Last reviewed 20 May 2022

While the most common response made in the past six months by employers with hard-to-fill vacancies has been to increase pay (44%), only 27% of organisations plan to raise wages in response to recruitment difficulties in the future.

This is one of the key findings of the latest quarterly Labour Market Outlook report, published by the Chartered Institute of Personnel and Development (CIPD) and available at www.cipd.co.uk.

It surveyed more than 2000 employers across all sectors of the economy in April 2022 about their hiring, pay and redundancy intentions for the second quarter (Q2) of 2022 and found that, for the second consecutive quarter, median basic pay increases are expected to be 3%.

This means that they are sustained at the highest level recorded since the report series started in its current form in early 2013.

CIPD labour market economist, Jonathan Boys said: “The prospect of bumper pay awards will take the edge off high inflation for some workers, but it will still be strongly felt by many people struggling with the rising cost of living. Our research also suggests that employers are running out of steam on their ability to increase pay any further, so they’re switching their focus to retention and keeping their existing workforce happy.”

The latest KPMG and REC (Recruitment and Employment Confederation) “UK Report on Jobs” has also looked at this issue and notes that demand for staff rose in April at a historically sharp pace with a combination of robust demand for staff and scarce supply driving further marked increases in starting pay.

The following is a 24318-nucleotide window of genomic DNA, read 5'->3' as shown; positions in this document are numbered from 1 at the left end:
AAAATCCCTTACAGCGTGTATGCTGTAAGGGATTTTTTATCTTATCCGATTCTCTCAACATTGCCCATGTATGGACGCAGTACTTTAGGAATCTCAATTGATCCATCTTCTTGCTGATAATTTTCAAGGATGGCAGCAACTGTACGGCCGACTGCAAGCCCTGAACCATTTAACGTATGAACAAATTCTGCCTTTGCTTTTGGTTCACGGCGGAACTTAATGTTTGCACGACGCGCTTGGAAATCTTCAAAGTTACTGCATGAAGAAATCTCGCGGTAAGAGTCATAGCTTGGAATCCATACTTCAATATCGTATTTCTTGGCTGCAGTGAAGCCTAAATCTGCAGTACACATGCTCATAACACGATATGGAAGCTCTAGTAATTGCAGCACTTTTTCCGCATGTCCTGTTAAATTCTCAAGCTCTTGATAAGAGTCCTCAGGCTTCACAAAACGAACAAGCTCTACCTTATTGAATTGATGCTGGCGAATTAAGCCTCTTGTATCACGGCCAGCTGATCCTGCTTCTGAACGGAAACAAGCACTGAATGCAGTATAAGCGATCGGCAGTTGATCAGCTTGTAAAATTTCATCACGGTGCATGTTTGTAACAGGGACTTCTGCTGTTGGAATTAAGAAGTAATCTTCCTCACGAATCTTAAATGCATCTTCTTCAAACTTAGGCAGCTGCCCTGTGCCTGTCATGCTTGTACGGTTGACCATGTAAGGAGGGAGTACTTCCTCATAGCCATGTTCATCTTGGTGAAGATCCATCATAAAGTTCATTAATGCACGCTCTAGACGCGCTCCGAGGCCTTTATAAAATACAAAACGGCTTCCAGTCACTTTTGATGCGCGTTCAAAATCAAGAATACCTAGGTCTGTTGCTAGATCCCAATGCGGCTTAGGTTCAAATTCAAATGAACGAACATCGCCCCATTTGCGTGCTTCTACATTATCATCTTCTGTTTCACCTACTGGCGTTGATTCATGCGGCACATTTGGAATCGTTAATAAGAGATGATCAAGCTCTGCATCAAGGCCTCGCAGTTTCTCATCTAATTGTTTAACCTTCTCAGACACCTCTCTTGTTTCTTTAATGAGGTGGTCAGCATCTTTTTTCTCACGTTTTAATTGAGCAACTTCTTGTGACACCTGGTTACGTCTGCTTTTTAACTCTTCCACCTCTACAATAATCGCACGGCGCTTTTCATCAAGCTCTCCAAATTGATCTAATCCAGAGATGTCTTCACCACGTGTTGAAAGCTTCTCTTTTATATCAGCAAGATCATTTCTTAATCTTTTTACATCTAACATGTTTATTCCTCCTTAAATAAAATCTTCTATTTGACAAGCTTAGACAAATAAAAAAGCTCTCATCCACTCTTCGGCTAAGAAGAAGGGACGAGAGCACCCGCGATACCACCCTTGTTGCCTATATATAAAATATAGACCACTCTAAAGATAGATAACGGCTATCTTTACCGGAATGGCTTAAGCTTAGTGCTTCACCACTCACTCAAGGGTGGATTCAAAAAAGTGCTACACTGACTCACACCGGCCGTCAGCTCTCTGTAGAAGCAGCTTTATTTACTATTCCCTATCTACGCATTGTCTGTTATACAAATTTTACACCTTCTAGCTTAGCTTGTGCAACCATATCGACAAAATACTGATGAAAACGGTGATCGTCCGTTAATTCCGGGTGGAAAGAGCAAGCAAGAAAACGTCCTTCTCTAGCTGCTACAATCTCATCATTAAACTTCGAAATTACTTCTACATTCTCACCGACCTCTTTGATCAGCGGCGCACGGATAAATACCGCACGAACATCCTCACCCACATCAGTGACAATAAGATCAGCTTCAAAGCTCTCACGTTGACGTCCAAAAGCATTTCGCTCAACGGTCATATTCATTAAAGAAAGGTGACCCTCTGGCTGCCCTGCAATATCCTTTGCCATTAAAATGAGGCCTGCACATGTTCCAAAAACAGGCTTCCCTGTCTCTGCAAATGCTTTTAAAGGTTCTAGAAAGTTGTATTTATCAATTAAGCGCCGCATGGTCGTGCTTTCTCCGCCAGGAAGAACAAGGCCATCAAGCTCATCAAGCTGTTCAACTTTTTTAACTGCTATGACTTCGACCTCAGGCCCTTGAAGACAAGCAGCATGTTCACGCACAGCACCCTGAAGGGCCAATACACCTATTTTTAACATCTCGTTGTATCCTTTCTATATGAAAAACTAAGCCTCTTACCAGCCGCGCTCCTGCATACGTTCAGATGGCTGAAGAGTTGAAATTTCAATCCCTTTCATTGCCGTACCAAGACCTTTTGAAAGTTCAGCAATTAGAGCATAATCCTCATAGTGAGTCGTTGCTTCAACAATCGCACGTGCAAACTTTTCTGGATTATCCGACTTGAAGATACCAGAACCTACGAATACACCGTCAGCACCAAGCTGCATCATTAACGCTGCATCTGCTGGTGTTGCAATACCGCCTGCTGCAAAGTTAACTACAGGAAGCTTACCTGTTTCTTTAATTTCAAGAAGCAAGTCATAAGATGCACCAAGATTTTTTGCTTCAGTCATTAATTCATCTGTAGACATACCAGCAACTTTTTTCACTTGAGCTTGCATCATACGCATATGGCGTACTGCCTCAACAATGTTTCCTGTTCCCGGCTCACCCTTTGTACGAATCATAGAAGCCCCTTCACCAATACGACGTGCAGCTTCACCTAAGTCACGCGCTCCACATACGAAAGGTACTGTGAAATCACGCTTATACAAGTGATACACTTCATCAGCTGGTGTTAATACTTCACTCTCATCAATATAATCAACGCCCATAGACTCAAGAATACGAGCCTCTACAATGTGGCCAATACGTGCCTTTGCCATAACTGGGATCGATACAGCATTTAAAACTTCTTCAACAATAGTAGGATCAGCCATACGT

REC Chief Executive Neil Carberry said: “The labour market has been tightening for months on end, driving near-record growth in starting salaries for new staff. With vacancy numbers also historically high, this is a great time to be looking for a job – and a pay rise to help meet the rising cost of living.”

Comment by Kate Palmer, HR Advice and Consultancy Director at Peninsula

The “Great Resignation” forced organisations to rethink and improve their employee offerings. Starting salaries are amongst the highest seen in recent years and investment into additional rewards programmes continues to increase, in line with employees’ growing expectations.

The onset of the Covid pandemic saw a shift in employees’ priorities. Many are focusing on creating an effective work-life balance and expect their employment benefits packages to reflect this.

As such, organisations which fall short of offering flexible working arrangements, enhanced family-related pay and leave entitlements (eg maternity, paternity etc), pension contributions and social initiatives risk losing key workers.

Pay and bonuses will always be a basic motivator for employees, but this is no longer sufficient at attracting and retaining staff on its own. Instead, reasonable remuneration packages must work in tandem with additional rewards programmes.